35 years after the end of the conflict between Argentina and the United Kingdom, a forensics mission has just started on the islands.
For the next couple of months, scientists from the International Committee of the Red Cross (ICRC) will collect DNA samples from the mortal remains of 123 unidentified Argentine soldiers buried in the Darwin cemetery.
The battle for Mosul is growing fiercer every day. In the narrow streets of the city’s old quarter, tens of thousands of civilians are still trapped. Staying could mean dying, but trying to escape could mean dying too. To get out, Mosul’s families: men, women and children, have to run a gauntlet of shells, bombs, and bullets.
21st century wars are taking place in cities: urban warfare has become the norm, the battles are in people’s homes, on their doorsteps, in their streets, their schools, and their hospitals. In a new report, the International Committee of the Red Cross reveals the human consequences of modern warfare, the findings, says the ICRC’s director of operations for the middle east Robert Mardini, are disturbing.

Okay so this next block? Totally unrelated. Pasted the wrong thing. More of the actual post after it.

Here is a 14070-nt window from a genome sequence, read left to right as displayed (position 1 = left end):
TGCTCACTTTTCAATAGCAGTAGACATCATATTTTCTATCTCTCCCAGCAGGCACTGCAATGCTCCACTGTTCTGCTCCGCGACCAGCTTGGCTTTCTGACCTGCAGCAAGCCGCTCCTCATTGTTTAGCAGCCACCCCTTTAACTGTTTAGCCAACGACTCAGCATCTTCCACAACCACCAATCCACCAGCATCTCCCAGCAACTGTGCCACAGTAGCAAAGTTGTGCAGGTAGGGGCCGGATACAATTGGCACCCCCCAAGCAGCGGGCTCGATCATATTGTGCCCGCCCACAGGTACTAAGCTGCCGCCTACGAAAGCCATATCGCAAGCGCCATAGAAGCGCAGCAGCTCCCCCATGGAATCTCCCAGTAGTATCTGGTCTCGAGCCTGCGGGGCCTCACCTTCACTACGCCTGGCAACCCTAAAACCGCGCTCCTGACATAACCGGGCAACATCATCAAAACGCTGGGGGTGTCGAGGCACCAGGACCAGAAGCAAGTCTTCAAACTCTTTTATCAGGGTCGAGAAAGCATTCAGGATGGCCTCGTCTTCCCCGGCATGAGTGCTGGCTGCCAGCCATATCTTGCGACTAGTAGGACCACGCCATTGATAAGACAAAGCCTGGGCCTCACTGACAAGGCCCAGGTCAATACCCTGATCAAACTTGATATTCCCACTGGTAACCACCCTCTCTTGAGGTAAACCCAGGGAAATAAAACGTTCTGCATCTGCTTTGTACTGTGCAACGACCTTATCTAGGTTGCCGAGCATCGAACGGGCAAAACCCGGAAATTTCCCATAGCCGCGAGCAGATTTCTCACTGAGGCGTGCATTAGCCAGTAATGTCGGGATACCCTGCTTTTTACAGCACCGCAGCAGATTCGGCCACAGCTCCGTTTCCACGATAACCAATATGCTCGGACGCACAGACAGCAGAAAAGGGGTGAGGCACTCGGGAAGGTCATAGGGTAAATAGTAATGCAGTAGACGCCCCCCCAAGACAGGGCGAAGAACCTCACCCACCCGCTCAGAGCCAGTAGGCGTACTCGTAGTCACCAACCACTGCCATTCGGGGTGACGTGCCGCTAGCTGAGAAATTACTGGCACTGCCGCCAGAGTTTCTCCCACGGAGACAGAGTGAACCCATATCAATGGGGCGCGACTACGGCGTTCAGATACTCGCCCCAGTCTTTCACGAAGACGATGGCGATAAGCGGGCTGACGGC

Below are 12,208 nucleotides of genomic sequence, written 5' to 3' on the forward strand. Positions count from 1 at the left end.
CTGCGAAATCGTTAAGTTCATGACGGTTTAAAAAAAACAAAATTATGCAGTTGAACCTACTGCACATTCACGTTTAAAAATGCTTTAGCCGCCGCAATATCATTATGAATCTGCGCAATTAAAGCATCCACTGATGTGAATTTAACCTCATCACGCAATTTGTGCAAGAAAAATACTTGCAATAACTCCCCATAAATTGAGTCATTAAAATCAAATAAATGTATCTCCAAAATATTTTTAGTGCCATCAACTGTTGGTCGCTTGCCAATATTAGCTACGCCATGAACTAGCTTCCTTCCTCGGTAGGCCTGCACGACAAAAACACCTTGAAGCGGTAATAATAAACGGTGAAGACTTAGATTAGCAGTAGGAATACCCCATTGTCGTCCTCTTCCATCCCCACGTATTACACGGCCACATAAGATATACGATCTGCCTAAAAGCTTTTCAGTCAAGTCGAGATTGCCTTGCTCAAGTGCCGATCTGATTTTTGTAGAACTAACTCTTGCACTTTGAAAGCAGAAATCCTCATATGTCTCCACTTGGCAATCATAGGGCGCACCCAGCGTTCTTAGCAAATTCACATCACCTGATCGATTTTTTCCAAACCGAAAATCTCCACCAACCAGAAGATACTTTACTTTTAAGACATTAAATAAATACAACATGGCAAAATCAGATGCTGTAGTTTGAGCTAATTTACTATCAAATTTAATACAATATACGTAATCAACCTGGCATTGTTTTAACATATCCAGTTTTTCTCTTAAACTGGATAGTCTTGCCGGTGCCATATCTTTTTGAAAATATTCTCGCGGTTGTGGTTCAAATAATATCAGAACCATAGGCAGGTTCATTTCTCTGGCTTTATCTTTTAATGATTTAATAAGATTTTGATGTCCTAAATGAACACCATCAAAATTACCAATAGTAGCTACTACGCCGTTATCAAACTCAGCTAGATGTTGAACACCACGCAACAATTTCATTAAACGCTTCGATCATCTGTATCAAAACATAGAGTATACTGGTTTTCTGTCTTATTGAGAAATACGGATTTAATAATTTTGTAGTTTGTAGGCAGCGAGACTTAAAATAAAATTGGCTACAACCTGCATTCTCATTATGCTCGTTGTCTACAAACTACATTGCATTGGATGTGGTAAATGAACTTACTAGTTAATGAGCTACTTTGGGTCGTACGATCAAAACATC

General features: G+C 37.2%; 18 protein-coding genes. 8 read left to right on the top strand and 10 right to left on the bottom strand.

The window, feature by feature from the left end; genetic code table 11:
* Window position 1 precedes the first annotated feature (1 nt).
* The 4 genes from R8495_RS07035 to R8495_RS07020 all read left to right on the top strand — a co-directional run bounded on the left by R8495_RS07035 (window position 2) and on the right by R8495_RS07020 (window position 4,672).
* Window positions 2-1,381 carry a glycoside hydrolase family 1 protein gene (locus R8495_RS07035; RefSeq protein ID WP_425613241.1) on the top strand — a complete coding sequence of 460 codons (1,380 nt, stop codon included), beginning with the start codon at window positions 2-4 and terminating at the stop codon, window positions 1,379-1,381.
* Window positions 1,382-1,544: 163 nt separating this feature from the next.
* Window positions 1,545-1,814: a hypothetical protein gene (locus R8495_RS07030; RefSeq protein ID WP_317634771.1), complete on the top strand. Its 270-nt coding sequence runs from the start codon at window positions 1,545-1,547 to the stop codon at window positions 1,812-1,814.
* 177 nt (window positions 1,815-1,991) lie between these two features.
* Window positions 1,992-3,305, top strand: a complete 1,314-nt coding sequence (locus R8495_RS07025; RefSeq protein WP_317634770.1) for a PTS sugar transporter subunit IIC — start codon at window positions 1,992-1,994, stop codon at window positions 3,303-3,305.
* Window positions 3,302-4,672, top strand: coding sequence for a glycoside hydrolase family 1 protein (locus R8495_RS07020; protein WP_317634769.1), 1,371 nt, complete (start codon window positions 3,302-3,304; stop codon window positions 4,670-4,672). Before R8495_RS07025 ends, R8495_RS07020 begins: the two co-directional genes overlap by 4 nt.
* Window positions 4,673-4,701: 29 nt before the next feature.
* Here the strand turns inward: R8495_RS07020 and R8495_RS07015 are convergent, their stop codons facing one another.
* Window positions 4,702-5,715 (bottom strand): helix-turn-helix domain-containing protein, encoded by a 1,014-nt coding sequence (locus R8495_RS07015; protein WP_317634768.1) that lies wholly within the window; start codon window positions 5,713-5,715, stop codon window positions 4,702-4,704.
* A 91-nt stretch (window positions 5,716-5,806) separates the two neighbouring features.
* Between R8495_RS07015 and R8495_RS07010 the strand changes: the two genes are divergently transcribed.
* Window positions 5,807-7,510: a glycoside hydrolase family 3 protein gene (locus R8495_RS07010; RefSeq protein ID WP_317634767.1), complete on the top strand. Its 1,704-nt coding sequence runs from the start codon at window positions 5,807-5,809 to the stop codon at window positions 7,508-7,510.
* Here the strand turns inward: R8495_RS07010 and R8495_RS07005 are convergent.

Yemen has suffered devastating destruction because of the two year conflict. The country is in the grip of a humanitarian crisis in which three million people have been displaced, malnutrition is rife, and, the United Nations estimates, a Yemeni child dies every ten minutes from preventable illnesses.
Air drops: food from the skies, are the last option to deliver supplies to the hungry, but in many parts of South Sudan, such as Maar, in Jonglei Province, they have become the only option. Conflict has made more efficient deliveries by road impossible.
The fight for Mosul is long, and bitter; civilians now have no choice but to flee. City streets are not supposed to be a battlefield: family homes, neighbourhood shops, schools, and clinics are in the line for fire. Retaking Mosul has made normal life impossible. It was hard for Fathi Yassin to make the decision to leave with his family, but in the end survival became his only priority.